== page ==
Spending Too Much Time in Space Basically Sets You Up for Type 2 Diabetes

Being an astronaut is not a healthy lifestyle choice

Sure it's a lot of fun, if you don't like your fingernails. NASA

The weightless comfort of the International Space Station is a great vantage point for staring out the window. But that view comes at a cost to the astronaut's health. According to the preliminary details from an upcoming study, being in space for too long basically sets you down the road to Type 2 diabetes, says Ivan Semeniuk for the Globe and Mail.

The new results add to the laundry list health hazards from spaceflight, which include blocked sinuses, motion sickness, muscle and bone loss, a weakened heart and the altogether unpleasant experience of having your fingernails fall off.

As for the new diabetes connection, says Semeniuk, the problem is that living a weightless existence makes your body incredibly lazy. Astronauts work out while they're in orbit, but it's not enough to make up for the fact that, most of the time, their bodies aren't getting any of the exercise that comes from just being on Earth—walking or climbing stairs or simply holding your head up. The Globe and Mail:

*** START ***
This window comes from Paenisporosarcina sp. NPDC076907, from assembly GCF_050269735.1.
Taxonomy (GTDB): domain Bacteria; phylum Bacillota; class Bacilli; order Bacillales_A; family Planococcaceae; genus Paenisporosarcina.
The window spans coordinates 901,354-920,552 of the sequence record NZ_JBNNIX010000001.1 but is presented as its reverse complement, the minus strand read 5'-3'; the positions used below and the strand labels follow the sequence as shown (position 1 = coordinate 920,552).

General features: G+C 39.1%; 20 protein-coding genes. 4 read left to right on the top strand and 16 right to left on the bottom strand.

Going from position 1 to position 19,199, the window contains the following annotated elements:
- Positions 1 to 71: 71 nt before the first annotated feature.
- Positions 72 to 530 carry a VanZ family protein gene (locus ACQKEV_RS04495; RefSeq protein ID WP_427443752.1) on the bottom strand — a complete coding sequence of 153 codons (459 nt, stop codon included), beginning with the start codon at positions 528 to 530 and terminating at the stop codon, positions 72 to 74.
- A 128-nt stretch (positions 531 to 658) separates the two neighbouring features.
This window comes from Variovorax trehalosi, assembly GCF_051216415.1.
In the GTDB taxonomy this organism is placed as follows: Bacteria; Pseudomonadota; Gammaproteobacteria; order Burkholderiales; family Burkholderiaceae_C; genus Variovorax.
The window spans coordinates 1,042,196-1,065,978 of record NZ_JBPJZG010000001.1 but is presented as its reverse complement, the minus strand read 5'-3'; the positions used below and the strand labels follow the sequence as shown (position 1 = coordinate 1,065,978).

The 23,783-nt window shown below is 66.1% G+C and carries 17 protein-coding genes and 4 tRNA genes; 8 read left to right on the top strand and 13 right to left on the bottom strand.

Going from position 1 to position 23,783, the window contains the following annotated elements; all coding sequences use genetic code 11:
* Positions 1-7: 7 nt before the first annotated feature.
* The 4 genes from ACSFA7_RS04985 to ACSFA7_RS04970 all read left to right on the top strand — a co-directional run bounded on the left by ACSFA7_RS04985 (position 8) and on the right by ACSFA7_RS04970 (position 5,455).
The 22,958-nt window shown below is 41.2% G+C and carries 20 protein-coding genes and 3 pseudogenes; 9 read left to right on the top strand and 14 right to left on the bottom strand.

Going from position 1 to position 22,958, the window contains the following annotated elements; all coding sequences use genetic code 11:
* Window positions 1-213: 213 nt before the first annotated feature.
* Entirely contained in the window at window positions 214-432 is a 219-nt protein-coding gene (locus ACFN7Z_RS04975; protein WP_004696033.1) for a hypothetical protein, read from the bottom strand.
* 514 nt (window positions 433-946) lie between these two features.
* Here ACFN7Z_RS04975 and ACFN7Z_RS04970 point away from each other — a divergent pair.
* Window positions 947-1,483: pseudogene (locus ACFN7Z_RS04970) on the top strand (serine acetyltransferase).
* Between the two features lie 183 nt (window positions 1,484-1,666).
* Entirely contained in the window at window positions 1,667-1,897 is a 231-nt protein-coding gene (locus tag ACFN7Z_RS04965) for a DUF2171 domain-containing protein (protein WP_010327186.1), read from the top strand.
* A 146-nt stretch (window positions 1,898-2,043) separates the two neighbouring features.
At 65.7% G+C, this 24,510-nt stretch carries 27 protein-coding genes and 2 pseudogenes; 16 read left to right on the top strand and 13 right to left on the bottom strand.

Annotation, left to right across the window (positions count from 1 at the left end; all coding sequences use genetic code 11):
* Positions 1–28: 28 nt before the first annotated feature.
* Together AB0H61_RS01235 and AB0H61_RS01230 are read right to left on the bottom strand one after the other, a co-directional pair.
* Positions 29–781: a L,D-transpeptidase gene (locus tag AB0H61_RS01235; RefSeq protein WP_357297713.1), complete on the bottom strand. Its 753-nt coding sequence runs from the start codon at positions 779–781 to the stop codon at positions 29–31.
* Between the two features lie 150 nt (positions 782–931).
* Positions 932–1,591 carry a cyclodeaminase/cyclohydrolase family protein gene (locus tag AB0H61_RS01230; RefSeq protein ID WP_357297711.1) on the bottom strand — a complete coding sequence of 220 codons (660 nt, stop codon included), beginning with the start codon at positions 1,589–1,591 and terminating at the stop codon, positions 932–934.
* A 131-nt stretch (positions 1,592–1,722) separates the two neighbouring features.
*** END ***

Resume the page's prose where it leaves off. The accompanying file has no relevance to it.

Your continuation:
Is it a surprise? Not completely,” said Richard Hughson, director of the University of Waterloo lab that led the study. In the confined, zero-g environment of the space station, astronauts experience almost none of the daily physical demands required by normal life on the ground. “They are the most sedentary working population that you can find.

Sedentary behavior doesn't just mean not working out; it's a special descriptor for the act of sitting around too much. As medical researchers are rapidly finding out, having a sedentary lifestyle is just awful for your health. Even if you do work out, too much sitting and laying down is associated with increased risk of hearth disease, diabetes and obesity.

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